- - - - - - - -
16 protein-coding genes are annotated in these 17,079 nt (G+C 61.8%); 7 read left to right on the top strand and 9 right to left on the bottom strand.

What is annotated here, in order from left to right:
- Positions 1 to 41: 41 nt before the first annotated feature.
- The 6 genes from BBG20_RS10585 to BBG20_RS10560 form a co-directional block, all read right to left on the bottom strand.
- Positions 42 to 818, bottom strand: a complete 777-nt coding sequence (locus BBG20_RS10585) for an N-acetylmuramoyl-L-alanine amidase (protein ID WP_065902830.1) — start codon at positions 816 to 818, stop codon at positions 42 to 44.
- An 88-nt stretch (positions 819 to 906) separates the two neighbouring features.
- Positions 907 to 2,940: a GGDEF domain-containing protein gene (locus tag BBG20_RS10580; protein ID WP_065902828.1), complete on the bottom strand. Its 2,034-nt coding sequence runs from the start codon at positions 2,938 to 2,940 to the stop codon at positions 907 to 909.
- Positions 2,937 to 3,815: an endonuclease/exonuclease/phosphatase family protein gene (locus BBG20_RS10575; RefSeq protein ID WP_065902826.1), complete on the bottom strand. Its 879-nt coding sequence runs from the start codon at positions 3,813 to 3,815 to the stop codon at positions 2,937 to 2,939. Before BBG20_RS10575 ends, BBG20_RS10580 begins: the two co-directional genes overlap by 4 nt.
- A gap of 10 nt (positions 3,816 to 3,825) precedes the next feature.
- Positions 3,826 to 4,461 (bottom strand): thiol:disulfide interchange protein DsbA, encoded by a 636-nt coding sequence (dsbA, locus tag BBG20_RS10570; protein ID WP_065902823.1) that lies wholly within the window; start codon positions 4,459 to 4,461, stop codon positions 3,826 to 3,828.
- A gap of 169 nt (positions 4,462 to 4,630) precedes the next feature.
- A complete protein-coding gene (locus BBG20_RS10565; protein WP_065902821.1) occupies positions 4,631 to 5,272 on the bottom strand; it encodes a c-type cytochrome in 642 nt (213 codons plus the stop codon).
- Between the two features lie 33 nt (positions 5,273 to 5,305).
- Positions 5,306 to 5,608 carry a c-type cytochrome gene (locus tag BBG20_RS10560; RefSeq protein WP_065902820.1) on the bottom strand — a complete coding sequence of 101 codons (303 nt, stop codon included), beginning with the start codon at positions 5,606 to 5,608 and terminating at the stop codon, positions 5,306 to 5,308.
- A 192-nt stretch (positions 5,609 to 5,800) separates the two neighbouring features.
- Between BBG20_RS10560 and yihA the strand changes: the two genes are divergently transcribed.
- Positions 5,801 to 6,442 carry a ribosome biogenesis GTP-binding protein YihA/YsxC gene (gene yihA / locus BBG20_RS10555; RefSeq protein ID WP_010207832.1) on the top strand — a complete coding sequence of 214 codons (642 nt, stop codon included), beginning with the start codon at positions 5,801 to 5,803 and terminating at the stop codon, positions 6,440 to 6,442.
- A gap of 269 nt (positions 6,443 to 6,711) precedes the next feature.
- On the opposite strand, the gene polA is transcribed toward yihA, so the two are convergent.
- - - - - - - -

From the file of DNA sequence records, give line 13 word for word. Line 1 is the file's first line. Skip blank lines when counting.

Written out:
- Between the two features lie 33 nt (positions 5,273 to 5,305).